This is an important part of the appeal of the Declaration that the Revolution's cause was just. Indeed, having argued before that a revolution against a government should not be undertaken lightly, Jefferson must necessarily state that attempts, exhaustive and repeated, to work within the system have already been attempted. And indeed they had been -- there had been many entreaties to Parliament, various ministers, to the King himself.
We must, therefore, acquiesce in the necessity, which denounces our Separation, and hold them, as we hold the rest of mankind, Enemies in War, in Peace Friends.
This is so distinctly American in nature that it almost brings tears to the eye. I cannot think of a nation that has been quicker to reconcile with its former military adversaries and make them friends, trading partners, allies, and to integrate the peoples of its former enemies into itself. How many Vietnamese became Americans? How many Russians? Germans? Italians? Mexicans? Do we have better friends in the world than our original military adversaries, the British? Do we have any doubt that we will grow close to the Iraqis and Afghans as a result of our involvement in those nations; that there will be more immigration and cultural exchange with these peoples? Of course, and it's a very good thing, too. America is a nation quick to forgive and reconcile; we as a people seem incapable of bearing multi-generational animosity and ready and even eager to adapt and incorporate the strengths and traditions of those with whom we come in contact. This is one of the things that has made us a truly great people and a great nation.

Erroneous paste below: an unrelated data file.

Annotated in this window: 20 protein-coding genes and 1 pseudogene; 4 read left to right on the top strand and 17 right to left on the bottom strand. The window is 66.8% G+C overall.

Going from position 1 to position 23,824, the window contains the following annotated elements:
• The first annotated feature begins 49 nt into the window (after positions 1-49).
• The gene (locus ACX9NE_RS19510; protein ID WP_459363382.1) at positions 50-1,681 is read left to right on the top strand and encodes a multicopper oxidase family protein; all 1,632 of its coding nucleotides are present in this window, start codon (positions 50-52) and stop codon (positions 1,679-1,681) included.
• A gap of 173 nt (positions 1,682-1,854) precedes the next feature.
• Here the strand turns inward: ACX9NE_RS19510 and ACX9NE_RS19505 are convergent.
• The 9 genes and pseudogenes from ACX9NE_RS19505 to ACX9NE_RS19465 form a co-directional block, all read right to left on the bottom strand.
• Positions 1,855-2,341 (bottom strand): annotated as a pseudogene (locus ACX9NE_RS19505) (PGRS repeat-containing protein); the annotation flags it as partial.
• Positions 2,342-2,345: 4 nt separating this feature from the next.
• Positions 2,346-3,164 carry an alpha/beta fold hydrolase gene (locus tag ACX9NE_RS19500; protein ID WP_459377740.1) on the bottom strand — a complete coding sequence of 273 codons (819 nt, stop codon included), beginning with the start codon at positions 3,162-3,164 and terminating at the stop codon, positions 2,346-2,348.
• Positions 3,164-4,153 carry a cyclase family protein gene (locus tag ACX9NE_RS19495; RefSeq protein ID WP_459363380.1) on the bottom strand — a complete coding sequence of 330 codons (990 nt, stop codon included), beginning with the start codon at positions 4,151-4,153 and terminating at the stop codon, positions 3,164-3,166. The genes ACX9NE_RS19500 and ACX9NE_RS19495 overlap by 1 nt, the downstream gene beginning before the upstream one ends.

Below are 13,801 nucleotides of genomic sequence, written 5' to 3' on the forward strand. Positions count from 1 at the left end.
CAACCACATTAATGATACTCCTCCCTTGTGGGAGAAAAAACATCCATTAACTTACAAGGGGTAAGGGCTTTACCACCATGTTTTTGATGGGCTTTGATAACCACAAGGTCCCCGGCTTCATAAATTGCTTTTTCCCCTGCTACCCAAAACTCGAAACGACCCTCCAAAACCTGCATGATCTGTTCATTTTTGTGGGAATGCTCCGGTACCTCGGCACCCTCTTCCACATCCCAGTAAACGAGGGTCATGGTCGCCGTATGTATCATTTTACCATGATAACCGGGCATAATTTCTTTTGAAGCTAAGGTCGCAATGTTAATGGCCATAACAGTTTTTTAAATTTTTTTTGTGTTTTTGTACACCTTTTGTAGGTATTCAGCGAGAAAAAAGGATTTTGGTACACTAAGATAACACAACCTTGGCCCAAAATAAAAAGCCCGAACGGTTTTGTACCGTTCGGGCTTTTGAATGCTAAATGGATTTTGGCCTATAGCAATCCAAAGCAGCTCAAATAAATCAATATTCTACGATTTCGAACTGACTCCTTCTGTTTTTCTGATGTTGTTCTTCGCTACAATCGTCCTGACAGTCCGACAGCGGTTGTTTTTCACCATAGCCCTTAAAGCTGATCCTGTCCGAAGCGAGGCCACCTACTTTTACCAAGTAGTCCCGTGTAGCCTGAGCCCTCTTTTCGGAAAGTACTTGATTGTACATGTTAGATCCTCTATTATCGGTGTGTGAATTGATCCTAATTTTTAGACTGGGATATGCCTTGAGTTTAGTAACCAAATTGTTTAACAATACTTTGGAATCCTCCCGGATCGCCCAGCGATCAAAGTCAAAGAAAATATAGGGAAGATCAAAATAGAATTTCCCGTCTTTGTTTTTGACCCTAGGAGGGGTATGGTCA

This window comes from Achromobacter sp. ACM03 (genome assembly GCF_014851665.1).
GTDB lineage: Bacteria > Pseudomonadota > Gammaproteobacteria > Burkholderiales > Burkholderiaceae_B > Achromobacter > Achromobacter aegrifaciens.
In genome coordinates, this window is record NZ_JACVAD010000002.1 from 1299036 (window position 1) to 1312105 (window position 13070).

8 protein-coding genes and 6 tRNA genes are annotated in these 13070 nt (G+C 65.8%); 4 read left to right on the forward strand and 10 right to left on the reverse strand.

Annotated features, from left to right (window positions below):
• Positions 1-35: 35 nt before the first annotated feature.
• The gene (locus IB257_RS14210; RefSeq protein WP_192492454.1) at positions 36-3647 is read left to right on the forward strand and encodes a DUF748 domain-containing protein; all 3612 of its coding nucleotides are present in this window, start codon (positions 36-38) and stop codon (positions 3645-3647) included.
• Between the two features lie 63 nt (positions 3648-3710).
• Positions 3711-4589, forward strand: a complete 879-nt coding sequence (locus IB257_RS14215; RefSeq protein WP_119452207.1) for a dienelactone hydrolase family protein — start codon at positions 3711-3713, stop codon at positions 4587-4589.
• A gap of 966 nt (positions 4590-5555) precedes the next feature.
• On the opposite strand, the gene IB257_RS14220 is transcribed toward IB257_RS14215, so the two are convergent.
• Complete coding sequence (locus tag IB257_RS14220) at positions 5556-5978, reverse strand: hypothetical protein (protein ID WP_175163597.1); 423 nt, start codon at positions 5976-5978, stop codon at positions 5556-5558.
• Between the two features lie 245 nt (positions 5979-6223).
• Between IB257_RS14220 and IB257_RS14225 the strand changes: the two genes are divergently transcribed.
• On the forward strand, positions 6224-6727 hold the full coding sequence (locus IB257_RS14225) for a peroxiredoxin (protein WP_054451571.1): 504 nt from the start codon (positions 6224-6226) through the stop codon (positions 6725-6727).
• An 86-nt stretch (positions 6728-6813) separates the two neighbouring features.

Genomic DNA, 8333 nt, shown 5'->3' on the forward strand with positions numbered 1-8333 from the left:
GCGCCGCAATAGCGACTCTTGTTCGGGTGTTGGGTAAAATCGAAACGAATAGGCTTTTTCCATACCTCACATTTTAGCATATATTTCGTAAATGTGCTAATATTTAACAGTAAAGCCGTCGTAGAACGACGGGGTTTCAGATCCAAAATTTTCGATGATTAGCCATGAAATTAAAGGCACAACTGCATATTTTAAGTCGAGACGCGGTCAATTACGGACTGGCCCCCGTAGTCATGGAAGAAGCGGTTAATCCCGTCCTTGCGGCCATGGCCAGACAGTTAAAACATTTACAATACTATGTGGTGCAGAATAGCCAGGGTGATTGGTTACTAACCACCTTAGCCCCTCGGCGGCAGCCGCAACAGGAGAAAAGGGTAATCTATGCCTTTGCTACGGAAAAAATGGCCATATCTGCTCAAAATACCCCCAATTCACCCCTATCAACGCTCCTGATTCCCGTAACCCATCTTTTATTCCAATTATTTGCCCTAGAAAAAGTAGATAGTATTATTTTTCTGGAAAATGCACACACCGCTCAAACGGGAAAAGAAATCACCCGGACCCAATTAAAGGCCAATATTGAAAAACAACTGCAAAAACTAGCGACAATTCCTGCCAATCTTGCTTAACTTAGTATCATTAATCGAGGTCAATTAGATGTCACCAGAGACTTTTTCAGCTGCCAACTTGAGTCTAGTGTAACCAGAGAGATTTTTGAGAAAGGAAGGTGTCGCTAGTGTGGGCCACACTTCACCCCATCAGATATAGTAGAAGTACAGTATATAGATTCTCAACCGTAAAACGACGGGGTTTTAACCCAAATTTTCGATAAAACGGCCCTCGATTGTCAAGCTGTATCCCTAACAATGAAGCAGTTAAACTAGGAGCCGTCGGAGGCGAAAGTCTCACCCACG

We, therefore, the Representatives of the united States of America, in General Congress, Assembled, appealing to the Supreme Judge of the world for the rectitude of our intentions, do, in the Name, and by Authority of the good People of these Colonies, solemnly publish and declare, That these united Colonies are, and of Right ought to be Free and Independent States, that they are Absolved from all Allegiance to the British Crown, and that all political connection between them and the State of Great Britain, is and ought to be totally dissolved; and that as Free and Independent States, they have full Power to levy War, conclude Peace, contract Alliances, establish Commerce, and to do all other Acts and Things which Independent States may of right do.
It is done. A nation is born.